Despite several perceived benefits outlined in these studies in relation to the concurrent use, there are risks. Although there appears to be a dearth of evidence related to the pharmacological mechanisms of action related to concurrent methamphetamine and opioid use, there is evidence to demonstrate that methamphetamine has a longer half-life than opioids [11]. Theoretically therefore, the timing and dosage of substances could lead to unsafe levels of drug toxicity, increasing risks of overdose, especially when the person using may be unaware of the potency of the substance or drug interactions.

Illicit fentanyl has been identified in more than 80% of opioid samples at drug testing sites in BC and people who use methamphetamine concurrently with opioids face an elevated risk of exposure to harms [12]. In the absence of access to safer alternatives to the illicit drug supply, people who use methamphetamine and opioids must adapt their ways of using to be safer. Our study aimed to identify behaviours that people who concurrently use methamphetamine and opioids practice to be safe. Exploring what people who use drugs do to improve their safety while using drugs is important to better understand perceptions around risk as well as potential misperceptions. These findings can be used to develop health education and interventions to ensure these are implemented in a manner that is relevant and acceptable to people who use methamphetamine with opioids. Ultimately, this will improve the health and wellness of this population.


Study sample and setting

Our study uses quantitative and qualitative data collected as part of the Concurrent Use and Transition to Methamphetamine among people at risk of Overdose (CUT Meth OD) study (CIHR Funding Reference Number 170288). The CUT Meth OD study is a mixed methods study designed to investigate social and systemic factors associated with emergent trends of increased methamphetamine use and use of methamphetamine with other substances. The research team includes people holding academic and or peer research assistant (PRA) roles. PRAs were enrolled from the Professionals for Ethical Engagement of Peers (PEEP) an advisory group of people with lived and living experience (PWLLE) of substance use from across the province who consult on research and evaluation of services involving people who use drugs. PRAs were also enrolled through contacts at other local drug user groups.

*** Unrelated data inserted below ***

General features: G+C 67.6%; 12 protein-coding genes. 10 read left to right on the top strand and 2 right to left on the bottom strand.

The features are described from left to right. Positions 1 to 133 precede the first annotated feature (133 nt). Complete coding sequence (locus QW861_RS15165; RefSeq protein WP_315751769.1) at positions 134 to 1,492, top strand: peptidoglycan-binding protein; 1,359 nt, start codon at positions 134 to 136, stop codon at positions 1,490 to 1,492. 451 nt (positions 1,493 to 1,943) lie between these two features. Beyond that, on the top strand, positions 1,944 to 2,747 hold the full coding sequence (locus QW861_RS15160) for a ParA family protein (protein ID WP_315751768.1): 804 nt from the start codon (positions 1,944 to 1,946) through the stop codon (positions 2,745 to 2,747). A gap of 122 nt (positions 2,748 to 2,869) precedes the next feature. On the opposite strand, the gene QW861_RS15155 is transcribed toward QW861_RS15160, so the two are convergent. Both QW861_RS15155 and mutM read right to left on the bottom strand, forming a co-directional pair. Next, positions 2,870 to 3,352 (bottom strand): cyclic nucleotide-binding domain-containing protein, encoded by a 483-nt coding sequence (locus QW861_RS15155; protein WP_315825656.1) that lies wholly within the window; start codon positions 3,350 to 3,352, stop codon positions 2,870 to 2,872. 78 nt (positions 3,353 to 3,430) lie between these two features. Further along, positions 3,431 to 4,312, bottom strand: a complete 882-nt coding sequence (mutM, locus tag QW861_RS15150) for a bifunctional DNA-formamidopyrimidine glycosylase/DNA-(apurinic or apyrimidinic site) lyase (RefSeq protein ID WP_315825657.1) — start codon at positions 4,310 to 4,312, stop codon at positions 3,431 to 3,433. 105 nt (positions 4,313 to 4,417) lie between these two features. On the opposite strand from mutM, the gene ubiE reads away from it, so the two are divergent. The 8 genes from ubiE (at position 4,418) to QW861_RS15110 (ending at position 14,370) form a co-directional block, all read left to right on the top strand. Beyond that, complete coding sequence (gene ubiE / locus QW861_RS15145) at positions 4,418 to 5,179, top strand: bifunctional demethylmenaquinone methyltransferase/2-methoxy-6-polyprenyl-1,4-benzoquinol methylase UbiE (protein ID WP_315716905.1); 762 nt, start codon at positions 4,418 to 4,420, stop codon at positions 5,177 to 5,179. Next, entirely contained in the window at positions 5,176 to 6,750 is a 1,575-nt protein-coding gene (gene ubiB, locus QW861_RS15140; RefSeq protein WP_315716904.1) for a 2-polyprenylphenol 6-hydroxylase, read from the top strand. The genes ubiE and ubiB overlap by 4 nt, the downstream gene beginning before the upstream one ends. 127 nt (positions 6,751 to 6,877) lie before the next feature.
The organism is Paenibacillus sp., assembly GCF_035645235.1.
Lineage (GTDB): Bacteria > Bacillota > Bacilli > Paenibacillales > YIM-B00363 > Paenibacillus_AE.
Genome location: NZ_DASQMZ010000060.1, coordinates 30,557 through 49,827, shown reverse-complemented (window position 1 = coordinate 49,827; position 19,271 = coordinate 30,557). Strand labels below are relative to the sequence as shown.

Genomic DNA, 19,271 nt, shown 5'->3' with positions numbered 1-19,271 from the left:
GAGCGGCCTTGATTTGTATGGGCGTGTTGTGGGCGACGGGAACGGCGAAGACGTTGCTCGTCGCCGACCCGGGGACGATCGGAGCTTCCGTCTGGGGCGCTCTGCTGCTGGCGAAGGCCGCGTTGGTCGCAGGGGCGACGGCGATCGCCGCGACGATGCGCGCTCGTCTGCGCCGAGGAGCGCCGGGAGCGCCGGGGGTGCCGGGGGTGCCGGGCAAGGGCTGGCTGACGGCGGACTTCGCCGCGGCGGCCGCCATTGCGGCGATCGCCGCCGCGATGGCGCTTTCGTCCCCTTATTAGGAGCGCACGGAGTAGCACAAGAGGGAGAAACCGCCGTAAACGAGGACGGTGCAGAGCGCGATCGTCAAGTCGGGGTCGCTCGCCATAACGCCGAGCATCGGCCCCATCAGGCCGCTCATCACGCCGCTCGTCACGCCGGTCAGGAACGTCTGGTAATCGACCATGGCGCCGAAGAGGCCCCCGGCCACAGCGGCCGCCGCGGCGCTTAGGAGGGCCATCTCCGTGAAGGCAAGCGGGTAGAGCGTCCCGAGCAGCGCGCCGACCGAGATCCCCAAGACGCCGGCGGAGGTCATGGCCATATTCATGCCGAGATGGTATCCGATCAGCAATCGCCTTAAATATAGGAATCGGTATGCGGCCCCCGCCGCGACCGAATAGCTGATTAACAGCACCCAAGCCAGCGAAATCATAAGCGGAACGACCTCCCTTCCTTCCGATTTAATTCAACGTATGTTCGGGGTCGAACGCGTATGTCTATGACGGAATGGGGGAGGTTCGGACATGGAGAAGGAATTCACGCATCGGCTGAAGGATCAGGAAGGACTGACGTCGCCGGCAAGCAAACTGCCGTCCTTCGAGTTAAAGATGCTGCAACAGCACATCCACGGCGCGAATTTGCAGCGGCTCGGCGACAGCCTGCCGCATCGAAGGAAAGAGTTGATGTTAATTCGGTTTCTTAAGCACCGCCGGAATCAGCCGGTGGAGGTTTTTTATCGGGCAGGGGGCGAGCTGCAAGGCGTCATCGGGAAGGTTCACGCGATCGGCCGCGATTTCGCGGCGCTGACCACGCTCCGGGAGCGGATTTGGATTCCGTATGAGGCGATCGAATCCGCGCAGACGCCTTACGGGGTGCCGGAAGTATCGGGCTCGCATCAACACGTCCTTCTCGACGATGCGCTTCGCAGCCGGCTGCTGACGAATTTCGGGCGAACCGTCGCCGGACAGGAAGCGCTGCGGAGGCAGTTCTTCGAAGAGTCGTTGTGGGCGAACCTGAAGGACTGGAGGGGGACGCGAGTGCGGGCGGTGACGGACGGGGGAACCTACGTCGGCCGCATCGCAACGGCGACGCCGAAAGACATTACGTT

Participants were initially recruited through word of mouth from peers and posters at harm reduction sites and drug user advocacy groups. Later in the study, a purposeful sampling approach was used via direct engagement with networks of PWLLE of substance use to increase diversity of representation of the sample by gender, age, ethnicity, and rural/urban residence. Participants represented all five geographic regions of the province, and self- reported using methamphetamine with opioids, were over 16 years of age and spoke English. Following input from PRAs concurrent methamphetamine and opioid use was identified by participants endorsing/self-reporting using methamphetamine with (at the same time as) opioids or using one after the other.

Data collection

The interview guide was designed in collaboration with PEEP and included questions focused on participant experiences of concurrently using illicit methamphetamine and opioids in the context of an unregulated drug supply.

One-on-one semi-structured interviews were conducted by PRAs in person and by telephone. Telephone interviews have been shown to be methodologically robust for qualitative data collection [13]. Each interview began with demographic data collection and consent. After each interview participants were each provided a $30 cash honorarium for their contributions.

Each interview lasted approximately 30–90 min and were digitally recorded by the PRA. Recordings were labelled with an anonymous identifier and transcribed verbatim. Transcripts were then reviewed by the research team against the recordings for validation and to ensure the removal of personal identifiers. Pseudonyms were subsequently assigned to each participant. Research Ethics approval for this study was received from the University of British Columbia Behavioural Research Ethics Board (REB #: H20-01475).

Data analysis

Thematic analysis was carried out to identify patterns in the behaviours that participants described as important to their safety in the context of concurrently using methamphetamine and opioids [14]. To gain familiarity with the data, all transcripts were read and reviewed prior to beginning analysis (JC).